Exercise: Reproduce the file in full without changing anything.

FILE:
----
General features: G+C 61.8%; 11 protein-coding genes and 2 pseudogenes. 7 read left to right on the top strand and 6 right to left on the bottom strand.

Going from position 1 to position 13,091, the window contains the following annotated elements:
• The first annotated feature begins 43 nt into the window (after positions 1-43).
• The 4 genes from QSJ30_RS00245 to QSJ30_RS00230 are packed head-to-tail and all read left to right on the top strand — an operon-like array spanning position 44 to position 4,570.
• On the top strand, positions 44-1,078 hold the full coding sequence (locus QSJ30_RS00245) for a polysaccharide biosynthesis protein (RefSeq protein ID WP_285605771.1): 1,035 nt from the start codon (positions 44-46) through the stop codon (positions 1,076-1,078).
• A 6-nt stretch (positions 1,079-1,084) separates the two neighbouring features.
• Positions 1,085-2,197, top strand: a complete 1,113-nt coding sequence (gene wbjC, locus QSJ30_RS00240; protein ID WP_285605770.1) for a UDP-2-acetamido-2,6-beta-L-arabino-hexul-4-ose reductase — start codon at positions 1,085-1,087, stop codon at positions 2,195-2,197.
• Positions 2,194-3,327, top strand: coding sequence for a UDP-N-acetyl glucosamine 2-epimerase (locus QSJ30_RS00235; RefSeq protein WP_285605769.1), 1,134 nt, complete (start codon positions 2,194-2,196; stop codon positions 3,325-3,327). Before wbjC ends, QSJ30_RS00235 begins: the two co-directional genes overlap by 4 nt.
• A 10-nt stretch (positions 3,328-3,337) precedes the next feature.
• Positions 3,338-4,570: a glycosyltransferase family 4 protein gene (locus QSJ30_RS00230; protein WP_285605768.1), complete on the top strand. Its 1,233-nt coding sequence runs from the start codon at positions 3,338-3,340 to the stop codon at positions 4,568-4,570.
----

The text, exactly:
General features: G+C 61.8%; 11 protein-coding genes and 2 pseudogenes. 7 read left to right on the top strand and 6 right to left on the bottom strand.

Going from position 1 to position 13,091, the window contains the following annotated elements:
• The first annotated feature begins 43 nt into the window (after positions 1-43).
• The 4 genes from QSJ30_RS00245 to QSJ30_RS00230 are packed head-to-tail and all read left to right on the top strand — an operon-like array spanning position 44 to position 4,570.
• On the top strand, positions 44-1,078 hold the full coding sequence (locus QSJ30_RS00245) for a polysaccharide biosynthesis protein (RefSeq protein ID WP_285605771.1): 1,035 nt from the start codon (positions 44-46) through the stop codon (positions 1,076-1,078).
• A 6-nt stretch (positions 1,079-1,084) separates the two neighbouring features.
• Positions 1,085-2,197, top strand: a complete 1,113-nt coding sequence (gene wbjC, locus QSJ30_RS00240; protein ID WP_285605770.1) for a UDP-2-acetamido-2,6-beta-L-arabino-hexul-4-ose reductase — start codon at positions 1,085-1,087, stop codon at positions 2,195-2,197.
• Positions 2,194-3,327, top strand: coding sequence for a UDP-N-acetyl glucosamine 2-epimerase (locus QSJ30_RS00235; RefSeq protein WP_285605769.1), 1,134 nt, complete (start codon positions 2,194-2,196; stop codon positions 3,325-3,327). Before wbjC ends, QSJ30_RS00235 begins: the two co-directional genes overlap by 4 nt.
• A 10-nt stretch (positions 3,328-3,337) precedes the next feature.
• Positions 3,338-4,570: a glycosyltransferase family 4 protein gene (locus QSJ30_RS00230; protein WP_285605768.1), complete on the top strand. Its 1,233-nt coding sequence runs from the start codon at positions 3,338-3,340 to the stop codon at positions 4,568-4,570.